"It is truly a magnificent work of military history integrating ideological, economic, political, and military dimensions of this theater of war." Waterline
"Perfect for instructors and students." Teaching History
"An ambitious and impressive synthesis of two vast and often mutually exclusive fields of scholarship: the historiography of the Holocaust and that of the war on the Eastern Front.... [it] should serve as the starting point for all historians and students of World War II interested in the relationship of war and genocide." Journal of Military History
"Winner of the inaugural U.S. Commission on Military History's Brigadier General James L. Collins Jr. Book Prize in Military History"
"We are given a superb vantage point from which to view how the Nazi regime's obsessions trapped Germany into ultimately fatal dilemmas." Historian
"I found Ostkreig to be one of the most informative and spellbinding reads that I have experienced in a long time. This is a real page turner as I felt myself cheering for the Russian people in their struggle to just survive from day to day." The Lone Star Book Review
"We now have a comprehensive, clearly written and affordable study incorporating recent research on the Eastern front." European History Quarterly
"…an achievement that is likely to be unequaled for some time to come." McCormick Messenger
- University Press of Kentucky
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- 6.38(w) x 9.52(h) x 2.15(d)
Meet the Author
Stephen G. Fritz, professor of history at East Tennessee State University, is the author of Frontsoldaten: The German Soldier in World War II and Endkampf: Soldiers, Civilians, and the Death of the Third Reich. He lives in Johnson City, Tennessee.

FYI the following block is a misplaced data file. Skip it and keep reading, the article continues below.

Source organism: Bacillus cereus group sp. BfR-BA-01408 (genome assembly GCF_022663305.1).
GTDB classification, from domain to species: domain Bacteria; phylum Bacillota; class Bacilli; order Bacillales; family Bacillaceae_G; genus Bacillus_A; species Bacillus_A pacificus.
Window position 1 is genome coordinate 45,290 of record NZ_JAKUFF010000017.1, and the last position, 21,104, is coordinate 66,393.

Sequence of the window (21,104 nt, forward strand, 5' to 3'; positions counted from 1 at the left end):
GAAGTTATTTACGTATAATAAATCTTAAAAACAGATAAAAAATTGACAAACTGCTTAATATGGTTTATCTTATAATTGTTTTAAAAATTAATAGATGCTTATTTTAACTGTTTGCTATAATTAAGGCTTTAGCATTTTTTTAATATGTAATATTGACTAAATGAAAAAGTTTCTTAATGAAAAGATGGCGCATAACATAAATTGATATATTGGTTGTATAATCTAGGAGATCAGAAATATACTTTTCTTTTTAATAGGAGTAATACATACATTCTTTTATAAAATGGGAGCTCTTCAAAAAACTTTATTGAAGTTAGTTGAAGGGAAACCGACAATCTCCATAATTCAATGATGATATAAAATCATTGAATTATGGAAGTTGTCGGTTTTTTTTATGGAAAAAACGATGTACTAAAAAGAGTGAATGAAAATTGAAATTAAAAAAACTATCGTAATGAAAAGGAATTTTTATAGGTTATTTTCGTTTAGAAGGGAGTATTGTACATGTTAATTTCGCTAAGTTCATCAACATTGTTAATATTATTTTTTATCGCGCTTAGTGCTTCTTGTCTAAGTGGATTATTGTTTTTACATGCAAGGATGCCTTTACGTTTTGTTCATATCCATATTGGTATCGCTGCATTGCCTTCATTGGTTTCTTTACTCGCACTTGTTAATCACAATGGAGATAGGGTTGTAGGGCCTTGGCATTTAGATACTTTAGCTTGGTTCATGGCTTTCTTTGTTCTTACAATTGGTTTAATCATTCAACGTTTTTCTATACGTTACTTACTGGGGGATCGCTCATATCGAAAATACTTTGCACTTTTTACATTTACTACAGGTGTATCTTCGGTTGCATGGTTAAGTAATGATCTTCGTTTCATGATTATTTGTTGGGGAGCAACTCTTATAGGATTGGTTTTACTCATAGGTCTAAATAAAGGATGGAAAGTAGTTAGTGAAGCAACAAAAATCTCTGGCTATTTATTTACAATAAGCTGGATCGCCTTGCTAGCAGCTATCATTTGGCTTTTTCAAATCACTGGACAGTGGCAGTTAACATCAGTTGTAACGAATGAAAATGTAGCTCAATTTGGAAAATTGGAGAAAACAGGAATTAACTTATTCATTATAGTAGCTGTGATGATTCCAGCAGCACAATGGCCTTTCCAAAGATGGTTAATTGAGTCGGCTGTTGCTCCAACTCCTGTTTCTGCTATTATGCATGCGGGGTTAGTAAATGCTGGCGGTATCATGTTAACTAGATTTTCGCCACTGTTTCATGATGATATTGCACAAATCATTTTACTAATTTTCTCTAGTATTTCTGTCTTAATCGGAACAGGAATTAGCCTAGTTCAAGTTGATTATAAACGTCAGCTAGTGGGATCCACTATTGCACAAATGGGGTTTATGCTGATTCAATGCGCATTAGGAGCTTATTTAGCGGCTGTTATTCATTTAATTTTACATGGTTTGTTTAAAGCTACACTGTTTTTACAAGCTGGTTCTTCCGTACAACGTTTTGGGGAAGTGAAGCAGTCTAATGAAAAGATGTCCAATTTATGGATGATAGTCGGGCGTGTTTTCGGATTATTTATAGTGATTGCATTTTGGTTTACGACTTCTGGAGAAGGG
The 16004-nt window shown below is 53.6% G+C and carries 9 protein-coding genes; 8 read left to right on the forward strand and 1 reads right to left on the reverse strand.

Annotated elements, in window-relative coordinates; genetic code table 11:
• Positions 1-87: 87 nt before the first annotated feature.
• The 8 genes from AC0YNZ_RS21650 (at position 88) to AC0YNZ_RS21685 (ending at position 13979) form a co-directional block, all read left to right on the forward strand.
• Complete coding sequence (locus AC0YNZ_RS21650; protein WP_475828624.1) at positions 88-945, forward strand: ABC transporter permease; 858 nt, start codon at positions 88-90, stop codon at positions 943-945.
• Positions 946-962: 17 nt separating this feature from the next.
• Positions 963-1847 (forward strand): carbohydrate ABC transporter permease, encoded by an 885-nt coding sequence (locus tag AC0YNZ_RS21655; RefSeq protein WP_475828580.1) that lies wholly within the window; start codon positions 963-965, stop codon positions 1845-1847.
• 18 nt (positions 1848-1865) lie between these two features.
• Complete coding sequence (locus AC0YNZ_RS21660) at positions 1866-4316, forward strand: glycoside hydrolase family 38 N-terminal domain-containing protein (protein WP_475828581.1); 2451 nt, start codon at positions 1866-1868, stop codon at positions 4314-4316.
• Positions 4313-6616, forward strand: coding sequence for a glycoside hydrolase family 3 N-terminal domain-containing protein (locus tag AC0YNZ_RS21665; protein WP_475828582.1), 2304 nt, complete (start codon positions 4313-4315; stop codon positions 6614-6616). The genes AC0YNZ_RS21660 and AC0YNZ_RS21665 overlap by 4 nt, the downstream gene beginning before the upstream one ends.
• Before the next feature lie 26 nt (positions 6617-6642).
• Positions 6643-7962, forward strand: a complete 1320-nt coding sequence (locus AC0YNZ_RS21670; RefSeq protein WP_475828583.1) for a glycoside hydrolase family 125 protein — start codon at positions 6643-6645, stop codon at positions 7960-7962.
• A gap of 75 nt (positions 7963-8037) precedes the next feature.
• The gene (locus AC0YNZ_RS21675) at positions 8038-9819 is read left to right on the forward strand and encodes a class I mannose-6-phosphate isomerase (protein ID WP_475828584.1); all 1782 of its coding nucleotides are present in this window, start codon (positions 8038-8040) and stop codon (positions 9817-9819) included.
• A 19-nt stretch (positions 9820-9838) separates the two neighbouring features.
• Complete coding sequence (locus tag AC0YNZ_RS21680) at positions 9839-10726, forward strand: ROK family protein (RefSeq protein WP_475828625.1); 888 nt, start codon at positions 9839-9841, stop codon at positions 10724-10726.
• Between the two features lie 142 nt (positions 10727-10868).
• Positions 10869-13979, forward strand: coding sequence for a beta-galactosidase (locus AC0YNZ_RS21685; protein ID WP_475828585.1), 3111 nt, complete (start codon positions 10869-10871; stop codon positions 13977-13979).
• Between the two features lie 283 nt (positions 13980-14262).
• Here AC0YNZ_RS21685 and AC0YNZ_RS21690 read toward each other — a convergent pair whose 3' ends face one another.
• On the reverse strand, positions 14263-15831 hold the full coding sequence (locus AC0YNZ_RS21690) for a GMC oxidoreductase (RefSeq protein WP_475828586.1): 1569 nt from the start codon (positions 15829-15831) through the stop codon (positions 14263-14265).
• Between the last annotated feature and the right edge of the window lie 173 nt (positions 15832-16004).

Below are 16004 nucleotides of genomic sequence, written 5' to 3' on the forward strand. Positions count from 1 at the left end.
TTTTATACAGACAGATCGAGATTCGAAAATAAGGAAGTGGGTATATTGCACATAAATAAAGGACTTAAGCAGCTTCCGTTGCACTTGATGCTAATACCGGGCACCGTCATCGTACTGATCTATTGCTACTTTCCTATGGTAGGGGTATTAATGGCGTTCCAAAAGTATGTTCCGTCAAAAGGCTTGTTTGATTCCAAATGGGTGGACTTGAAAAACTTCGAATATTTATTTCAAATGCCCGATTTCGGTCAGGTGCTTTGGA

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This is a splendid study of the Second World War’s crucial eastern front, where the Red Army inflicted 78.5 per cent of German military deaths. Hitler threatened on 30 January 1939, “if the international finance Jewry within Europe and abroad should succeed once more in plunging the peoples into a world war, then the consequence will not be the Bolshevization of the world and a victory of Jewry, but on the contrary, the annihilation of the Jewish race in Europe.” Hitler projected onto the Jews his own exterminationist intent. The head of the Wehrmacht, Field Marshal Keitel, signed the final version of the infamous ‘Commissar Order’ on 6 June 1941, “2. Political commissars are the originators of barbaric, Asiatic methods of fighting. Thus, they have to be dealt with immediately and … with the utmost severity. As a matter of principle, therefore, they will be shot at once.” Fritz sums up that Barbarossa “was not only the most massive military campaign in history, but it also unleashed an unprecedented campaign of genocidal violence, of which the Holocaust remains the best-known example.” In October 1941, Hitler said, “It’s good when the horror precedes us that we are exterminating Jewry.” He also said, “We are getting rid of the destructive Jews entirely.” And “When we exterminate this plague, then we perform a deed for humanity …” In January 1942, he said, “I see only one thing: total extermination. … Why should I look at a Jew any differently from a Russian prisoner?” Fritz observes, “in 1942 the Soviet Union alone, even without the contributions of Great Britain and the United States, would once again outproduce the Reich in virtually every weapons category. In the key areas of small arms and artillery, the advantage was three to one, while, in tanks, it was a staggering four to one, accentuated by the higher quality of the Soviet T-34.” Fritz often praises Stalin’s role. He notes that Stalin’s iron will saved the Soviet Union from collapse in the autumn of 1941, and points out, “Stalin, too, feared that his namesake city might fall at any time but in his usual fashion averted a nascent crisis by quick and firm action.” Fritz notes, “As far back as the autumn of 1943, Hitler had planned to stabilize the eastern front in order to transfer troops west to defeat the Allied invasion of France. …The Soviets, however, had refused to cooperate and play their assigned role. Instead of sitting passively through the winter, the Red Army had launched a series of continuous offensives that had drained German resources and brought the Ostheer to the breaking point.” He points out, “The blow to Army Group Center, however, had been as spectacular as it had been swift. In a bit more than two months, it had lost almost 400,000 men killed, wounded and missing, making Operation Bagration a far worse disaster for the Wehrmacht than the comparable one at Stalingrad or even that of Verdun in the previous war.” Of the Vistula-Oder offensive of January 1945, Fritz writes, “in three weeks, the Red Army had won perhaps its most spectacular victory of the war.” Nazi Germany fought a war of choice, the USSR a war of necessity, which determined its strategy and tactics, which largely explains its huge losses. Fritz sums up, “Hitler also grossly underestimated the political and economic strength and resilience of the Stalinist system as well as the resources that would be necessary to win in the Soviet Union.”